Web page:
Third Position: Place both hands on the very end of the handlebars. In most cases, this will be during a portion of the class where you are not sitting.
Flat Terrain: Pedaling your bike while seated.
Hill Terrain: Pedaling your bike while in a standing position.
These are all of the basic terms you may hear during your first spin class. If you get confused about what a specific term means, take a glance at the class instructor and follow their lead.
(For more, check out the names of the parts of a spin bike ahead of time!)
11. Utilize the Resistance Knob
There will be a knob or lever on each bike that you can adjust to increase or decrease the amount of resistance there is while you are pedaling.
This resistance knob will be used throughout the class with your instructor telling you to increase or decrease the resistance levels during each segment of the workout.
If you find yourself slowing down and unable to keep up with the rest of the class, lower the resistance to pick up the pace.
If you find yourself with the opposite issue and are pedaling with ease, turn up the resistance levels.
Be sure to utilize this feature on your spin bike. Many people will use the same resistance as the person who used the bike before them.
Without personalizing your bike’s resistance levels, you could potentially be hindering your progress during the workout.
12. Leave Your Phone in The Locker Room
Your spin class should be a place free from any external distractions and gives you a chance to escape from the outside world just for a moment.
For both you and the other students, keep your phone in the locker room before entering the class.
Your phone can become a major distraction in the dark environment with the bright screen’s glow during the spin class and affect other people’s focus.
If you need to keep your phone with you, set it to silent and keep the brightness at the lowest possible setting.
13. Buy Padded Riding Shorts
According to Brandi Stewart, Group Fitness and Spin Instructor:
“The most challenging part of trying spin is the discomfort of the saddle, which typically goes away after coming to class for two weeks. Thankfully, padded cycle shorts or a portable saddle cover is always available to help with this.”
While not necessary, padded riding shorts are a good idea for new riders who are not used to sitting on a saddle.
In the beginning stages of your spin class career, you will have some growing pains as your body adapts to the new workout routine.
The padded riding shorts will provide some added comfort that definitely will prevent soreness the next day.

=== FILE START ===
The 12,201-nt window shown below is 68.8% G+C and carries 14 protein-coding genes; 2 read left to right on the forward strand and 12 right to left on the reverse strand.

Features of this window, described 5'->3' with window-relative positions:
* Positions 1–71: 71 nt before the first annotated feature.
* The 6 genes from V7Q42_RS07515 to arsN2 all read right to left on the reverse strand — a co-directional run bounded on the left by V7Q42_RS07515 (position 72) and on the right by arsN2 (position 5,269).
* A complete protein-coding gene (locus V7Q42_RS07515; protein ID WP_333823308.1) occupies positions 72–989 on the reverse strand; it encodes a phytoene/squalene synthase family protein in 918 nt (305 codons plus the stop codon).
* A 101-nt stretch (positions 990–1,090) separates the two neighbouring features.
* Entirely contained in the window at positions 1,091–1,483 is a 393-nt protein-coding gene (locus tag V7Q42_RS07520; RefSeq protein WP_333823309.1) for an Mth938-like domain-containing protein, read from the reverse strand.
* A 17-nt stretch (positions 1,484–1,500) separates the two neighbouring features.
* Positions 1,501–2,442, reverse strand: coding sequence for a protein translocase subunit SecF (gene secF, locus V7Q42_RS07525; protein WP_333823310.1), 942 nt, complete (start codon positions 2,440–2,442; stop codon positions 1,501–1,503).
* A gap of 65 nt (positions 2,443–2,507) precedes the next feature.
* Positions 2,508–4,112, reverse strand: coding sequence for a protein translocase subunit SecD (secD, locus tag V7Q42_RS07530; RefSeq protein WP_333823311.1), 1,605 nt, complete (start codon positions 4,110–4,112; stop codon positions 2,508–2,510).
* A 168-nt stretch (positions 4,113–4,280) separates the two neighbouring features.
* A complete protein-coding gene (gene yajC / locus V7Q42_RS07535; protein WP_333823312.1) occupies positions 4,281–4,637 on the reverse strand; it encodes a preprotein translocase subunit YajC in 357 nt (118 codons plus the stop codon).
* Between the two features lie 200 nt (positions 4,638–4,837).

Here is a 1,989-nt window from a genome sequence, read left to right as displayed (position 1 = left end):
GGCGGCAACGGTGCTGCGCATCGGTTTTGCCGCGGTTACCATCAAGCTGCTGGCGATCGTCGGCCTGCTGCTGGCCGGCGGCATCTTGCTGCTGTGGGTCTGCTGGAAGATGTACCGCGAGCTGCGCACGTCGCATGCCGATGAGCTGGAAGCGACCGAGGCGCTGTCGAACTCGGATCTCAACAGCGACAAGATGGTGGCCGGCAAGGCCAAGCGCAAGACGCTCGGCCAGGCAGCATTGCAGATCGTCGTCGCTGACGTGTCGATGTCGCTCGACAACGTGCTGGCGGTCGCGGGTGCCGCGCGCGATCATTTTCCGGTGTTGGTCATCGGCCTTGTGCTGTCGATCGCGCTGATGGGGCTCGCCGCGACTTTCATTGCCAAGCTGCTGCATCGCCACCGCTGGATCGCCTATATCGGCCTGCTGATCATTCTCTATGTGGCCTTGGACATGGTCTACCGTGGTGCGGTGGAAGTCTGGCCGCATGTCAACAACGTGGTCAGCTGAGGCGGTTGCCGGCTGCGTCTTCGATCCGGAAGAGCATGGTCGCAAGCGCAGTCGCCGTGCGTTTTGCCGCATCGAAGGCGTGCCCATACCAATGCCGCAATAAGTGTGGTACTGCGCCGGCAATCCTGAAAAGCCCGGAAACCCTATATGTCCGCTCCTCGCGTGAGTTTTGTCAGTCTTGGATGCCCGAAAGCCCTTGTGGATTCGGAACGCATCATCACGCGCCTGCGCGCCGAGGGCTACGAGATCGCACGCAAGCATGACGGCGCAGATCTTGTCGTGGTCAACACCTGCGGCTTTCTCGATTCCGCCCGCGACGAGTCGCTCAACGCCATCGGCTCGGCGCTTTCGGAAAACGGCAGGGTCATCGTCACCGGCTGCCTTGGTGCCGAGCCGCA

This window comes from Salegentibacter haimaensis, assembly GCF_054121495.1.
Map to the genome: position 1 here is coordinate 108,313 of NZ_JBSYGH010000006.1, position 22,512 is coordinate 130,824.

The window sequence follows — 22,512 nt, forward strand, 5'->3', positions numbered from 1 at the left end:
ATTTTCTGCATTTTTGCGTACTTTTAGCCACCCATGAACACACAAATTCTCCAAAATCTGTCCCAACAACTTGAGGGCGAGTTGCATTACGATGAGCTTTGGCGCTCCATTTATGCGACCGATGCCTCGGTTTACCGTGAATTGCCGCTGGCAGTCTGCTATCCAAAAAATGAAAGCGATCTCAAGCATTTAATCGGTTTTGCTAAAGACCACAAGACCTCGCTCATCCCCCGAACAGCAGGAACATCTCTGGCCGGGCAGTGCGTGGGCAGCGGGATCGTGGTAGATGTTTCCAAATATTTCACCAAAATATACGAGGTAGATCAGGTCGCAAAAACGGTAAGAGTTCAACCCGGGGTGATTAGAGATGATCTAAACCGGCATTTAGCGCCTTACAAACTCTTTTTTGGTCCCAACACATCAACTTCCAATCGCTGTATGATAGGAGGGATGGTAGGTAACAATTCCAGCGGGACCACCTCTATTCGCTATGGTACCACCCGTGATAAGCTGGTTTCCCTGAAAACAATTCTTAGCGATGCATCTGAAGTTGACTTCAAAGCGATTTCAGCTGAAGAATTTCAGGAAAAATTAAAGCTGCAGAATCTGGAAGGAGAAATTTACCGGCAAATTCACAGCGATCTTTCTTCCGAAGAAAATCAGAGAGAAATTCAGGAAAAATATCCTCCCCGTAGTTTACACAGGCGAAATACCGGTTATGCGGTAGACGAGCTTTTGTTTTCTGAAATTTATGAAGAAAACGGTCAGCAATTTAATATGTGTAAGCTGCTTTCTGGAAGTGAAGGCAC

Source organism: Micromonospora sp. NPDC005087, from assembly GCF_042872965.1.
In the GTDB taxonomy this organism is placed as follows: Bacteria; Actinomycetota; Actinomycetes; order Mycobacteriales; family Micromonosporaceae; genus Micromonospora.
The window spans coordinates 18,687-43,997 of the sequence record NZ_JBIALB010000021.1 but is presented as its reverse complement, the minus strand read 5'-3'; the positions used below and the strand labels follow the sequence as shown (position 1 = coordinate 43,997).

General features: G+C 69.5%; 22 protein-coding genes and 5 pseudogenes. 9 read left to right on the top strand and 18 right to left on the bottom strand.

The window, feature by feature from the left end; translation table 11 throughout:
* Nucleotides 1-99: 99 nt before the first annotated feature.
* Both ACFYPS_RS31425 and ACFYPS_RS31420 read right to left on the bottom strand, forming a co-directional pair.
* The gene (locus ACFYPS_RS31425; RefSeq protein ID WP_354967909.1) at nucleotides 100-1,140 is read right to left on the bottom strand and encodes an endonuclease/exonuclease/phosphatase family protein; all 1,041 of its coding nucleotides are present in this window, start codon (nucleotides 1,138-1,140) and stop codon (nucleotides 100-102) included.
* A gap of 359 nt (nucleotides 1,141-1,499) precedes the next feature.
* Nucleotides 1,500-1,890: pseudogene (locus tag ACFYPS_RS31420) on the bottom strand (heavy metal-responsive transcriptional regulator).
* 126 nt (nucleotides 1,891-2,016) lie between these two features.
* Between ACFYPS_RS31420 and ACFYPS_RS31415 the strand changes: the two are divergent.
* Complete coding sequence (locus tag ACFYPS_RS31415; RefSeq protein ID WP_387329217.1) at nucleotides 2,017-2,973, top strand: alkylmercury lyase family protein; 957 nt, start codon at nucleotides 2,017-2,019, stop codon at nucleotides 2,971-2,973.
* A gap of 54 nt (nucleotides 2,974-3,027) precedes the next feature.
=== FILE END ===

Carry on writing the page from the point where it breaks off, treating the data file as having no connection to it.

If you aren’t looking to dive-in and purchase padded shorts before your first class, a regular pair of shorts or leggings is completely fine.
14. Stretch and Hydrate Afterwards
You may have the urge to rush out of the door once the class has finished, but your body will soon realize this is a big mistake.
Spin classes are very high-intensity exercise, and to aid in a faster recovery—it’s always beneficial to loosen your muscles before leaving the studio or gym.
After your class, take some time to do a short cool-down routine with some simple static stretches while drinking plenty of water in the process.
Focus on stretching the muscles most affected and the tightest from the class. Typically, the areas that need the most attention are the lower back, hips, and thighs.
15. Come Back for a Second Class!
Whether you had a good or bad experience at your first spin class, it is always a great idea to come back for a second class before you make up your mind entirely.
Brushing off those initial nerves and coming back knowing what to expect will give yourself a whole new perspective and will allow you to immerse yourself in the experience.
With you no longer being self-conscious and worried about what will be next in the class, you can let loose and just have fun.
Return for a second class relatively soon after your first. Going to your second spin class within a week gives your body the chance to continue to adapt to the strenuous workout and reduce the soreness you feel after each class.
If you become a regular at your local indoor spinning class, you can expect to see some remarkable results.
Attending a spin class can make for an intense and rewarding workout.
The music will be pumping, the energy in the room will be awesome, and you will walk out of the class feeling fantastic.
It can be intimidating thinking about going to your very first spin class, but you will quickly pick up all of the things you need to know and become one of the experienced members in no time.
Just remember, the instructors are always willing to help if you have any questions, and as cliche as it might sound—the most important thing you can do is enjoy yourself and just have fun in the class.
Before you go, check out another one of my favorite beginner guides: How to crush your first day at the gym.
Hope this helps!